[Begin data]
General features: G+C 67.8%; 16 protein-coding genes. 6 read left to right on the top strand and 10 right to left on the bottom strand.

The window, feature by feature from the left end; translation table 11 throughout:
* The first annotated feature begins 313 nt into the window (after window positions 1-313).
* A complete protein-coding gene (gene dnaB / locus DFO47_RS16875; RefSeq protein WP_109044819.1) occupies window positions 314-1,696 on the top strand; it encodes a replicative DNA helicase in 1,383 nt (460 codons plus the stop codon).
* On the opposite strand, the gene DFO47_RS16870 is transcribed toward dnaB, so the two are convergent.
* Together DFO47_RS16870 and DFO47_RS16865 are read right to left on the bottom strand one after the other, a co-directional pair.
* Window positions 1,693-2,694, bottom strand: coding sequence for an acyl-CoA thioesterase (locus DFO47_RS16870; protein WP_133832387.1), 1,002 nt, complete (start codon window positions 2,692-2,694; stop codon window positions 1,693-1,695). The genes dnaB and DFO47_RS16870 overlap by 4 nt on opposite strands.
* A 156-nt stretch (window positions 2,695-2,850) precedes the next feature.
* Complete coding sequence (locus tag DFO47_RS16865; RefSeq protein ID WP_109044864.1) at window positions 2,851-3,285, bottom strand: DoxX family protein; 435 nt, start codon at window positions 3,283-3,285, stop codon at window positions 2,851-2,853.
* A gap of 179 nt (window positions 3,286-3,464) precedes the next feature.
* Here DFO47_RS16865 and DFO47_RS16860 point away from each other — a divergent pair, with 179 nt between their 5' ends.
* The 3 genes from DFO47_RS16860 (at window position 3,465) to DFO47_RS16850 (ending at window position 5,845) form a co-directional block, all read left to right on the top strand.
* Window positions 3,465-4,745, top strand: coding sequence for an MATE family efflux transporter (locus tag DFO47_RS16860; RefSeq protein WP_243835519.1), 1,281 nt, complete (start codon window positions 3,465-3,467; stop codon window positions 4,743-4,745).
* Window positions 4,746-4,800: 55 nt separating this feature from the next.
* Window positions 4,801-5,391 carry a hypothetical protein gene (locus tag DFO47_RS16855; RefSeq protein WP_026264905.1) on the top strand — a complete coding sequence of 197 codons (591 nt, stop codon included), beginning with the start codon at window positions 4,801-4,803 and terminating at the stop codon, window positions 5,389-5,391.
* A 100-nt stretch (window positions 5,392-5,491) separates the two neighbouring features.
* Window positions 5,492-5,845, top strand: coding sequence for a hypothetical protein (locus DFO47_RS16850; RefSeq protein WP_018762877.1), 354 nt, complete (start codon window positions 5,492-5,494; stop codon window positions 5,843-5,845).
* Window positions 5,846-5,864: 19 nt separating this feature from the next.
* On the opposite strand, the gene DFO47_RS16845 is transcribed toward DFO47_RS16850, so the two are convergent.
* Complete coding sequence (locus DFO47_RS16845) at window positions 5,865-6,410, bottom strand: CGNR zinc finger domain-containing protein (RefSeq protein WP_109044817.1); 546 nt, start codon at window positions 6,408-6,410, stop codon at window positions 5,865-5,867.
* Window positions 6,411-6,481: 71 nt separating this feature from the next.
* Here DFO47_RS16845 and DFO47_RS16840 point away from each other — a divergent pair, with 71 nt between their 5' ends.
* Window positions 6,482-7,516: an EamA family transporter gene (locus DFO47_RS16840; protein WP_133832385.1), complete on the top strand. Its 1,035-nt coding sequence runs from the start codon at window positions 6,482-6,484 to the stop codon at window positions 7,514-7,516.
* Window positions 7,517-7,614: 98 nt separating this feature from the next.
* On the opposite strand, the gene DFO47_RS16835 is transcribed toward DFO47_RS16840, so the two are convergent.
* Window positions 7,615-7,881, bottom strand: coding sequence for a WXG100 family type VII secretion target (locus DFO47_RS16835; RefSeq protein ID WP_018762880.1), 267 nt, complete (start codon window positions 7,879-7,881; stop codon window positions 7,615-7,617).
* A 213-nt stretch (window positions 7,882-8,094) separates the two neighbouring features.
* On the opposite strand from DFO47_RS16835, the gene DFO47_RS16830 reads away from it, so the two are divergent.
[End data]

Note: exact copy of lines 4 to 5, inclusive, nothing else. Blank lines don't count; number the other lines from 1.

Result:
* A complete protein-coding gene (gene dnaB / locus DFO47_RS16875; RefSeq protein WP_109044819.1) occupies window positions 314-1,696 on the top strand; it encodes a replicative DNA helicase in 1,383 nt (460 codons plus the stop codon).
* On the opposite strand, the gene DFO47_RS16870 is transcribed toward dnaB, so the two are convergent.